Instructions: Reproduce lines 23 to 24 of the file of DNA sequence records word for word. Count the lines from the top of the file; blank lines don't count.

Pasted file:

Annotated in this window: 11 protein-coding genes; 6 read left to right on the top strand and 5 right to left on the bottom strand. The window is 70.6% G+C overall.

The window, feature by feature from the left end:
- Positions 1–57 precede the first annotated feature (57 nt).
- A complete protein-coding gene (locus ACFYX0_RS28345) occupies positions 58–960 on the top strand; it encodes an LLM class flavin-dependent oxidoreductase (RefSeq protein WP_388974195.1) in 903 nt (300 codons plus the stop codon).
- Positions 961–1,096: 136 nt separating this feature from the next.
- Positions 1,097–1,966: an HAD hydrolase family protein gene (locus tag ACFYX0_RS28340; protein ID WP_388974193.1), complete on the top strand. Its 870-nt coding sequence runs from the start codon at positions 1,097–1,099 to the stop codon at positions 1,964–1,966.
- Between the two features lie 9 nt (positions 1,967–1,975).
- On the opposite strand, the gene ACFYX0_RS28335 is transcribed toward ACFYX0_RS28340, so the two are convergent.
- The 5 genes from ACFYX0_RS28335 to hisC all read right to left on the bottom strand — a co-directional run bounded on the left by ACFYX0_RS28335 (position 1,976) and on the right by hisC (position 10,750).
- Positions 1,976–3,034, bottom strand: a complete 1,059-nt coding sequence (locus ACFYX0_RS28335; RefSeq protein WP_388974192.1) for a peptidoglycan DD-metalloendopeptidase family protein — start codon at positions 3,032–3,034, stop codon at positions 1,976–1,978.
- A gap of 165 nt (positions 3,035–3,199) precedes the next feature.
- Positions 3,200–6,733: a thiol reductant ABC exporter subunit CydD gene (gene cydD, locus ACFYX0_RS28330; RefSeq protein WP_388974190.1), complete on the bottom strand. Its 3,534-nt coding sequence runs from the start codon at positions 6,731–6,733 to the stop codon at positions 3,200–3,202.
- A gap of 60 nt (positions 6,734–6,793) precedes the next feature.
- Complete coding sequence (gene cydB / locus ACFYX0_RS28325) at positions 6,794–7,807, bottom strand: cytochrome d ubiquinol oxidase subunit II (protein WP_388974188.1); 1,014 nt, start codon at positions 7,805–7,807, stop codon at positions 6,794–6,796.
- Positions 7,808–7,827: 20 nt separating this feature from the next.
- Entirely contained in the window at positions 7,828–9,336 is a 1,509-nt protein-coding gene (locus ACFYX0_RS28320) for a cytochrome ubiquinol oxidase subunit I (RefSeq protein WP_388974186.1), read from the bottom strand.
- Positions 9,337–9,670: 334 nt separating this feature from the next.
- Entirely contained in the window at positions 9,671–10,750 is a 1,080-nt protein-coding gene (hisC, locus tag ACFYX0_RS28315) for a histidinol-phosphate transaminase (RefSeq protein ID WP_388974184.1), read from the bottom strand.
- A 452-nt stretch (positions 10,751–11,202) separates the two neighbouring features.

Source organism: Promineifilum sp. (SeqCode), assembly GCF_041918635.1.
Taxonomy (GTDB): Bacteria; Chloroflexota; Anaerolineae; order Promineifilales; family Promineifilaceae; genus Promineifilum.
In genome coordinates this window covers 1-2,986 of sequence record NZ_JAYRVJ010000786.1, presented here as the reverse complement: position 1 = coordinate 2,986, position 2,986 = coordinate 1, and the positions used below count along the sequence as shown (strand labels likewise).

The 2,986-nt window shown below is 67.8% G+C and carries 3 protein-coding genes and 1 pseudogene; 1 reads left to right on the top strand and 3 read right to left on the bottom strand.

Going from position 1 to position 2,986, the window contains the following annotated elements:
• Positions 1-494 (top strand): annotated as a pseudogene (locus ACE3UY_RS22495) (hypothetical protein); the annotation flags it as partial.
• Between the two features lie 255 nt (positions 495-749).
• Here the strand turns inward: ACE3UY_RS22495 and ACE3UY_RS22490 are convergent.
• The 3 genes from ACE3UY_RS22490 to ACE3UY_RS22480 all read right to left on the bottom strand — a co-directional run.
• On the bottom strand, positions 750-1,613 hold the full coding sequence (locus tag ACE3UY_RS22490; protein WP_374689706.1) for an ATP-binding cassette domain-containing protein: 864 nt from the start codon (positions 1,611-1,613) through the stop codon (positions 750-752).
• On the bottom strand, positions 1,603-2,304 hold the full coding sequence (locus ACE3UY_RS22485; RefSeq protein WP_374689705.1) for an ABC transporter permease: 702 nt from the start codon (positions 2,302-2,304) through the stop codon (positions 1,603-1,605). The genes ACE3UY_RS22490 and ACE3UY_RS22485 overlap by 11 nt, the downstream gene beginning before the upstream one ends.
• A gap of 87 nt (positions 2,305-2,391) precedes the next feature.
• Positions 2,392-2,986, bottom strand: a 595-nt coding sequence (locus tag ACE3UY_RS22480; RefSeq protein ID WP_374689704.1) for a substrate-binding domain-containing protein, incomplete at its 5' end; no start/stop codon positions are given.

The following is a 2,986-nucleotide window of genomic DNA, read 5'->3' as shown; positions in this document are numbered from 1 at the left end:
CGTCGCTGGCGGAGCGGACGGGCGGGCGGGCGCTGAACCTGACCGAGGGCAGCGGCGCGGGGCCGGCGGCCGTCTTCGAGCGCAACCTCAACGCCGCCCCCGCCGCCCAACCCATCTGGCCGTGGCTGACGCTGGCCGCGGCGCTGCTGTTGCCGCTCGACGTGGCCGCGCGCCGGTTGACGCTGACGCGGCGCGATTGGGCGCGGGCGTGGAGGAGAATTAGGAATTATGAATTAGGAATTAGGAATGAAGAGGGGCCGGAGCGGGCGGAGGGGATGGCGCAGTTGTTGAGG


The 2,986-nt window shown below is 67.8% G+C and carries 3 protein-coding genes and 1 pseudogene; 1 reads left to right on the top strand and 3 read right to left on the bottom strand.

Going from position 1 to position 2,986, the window contains the following annotated elements: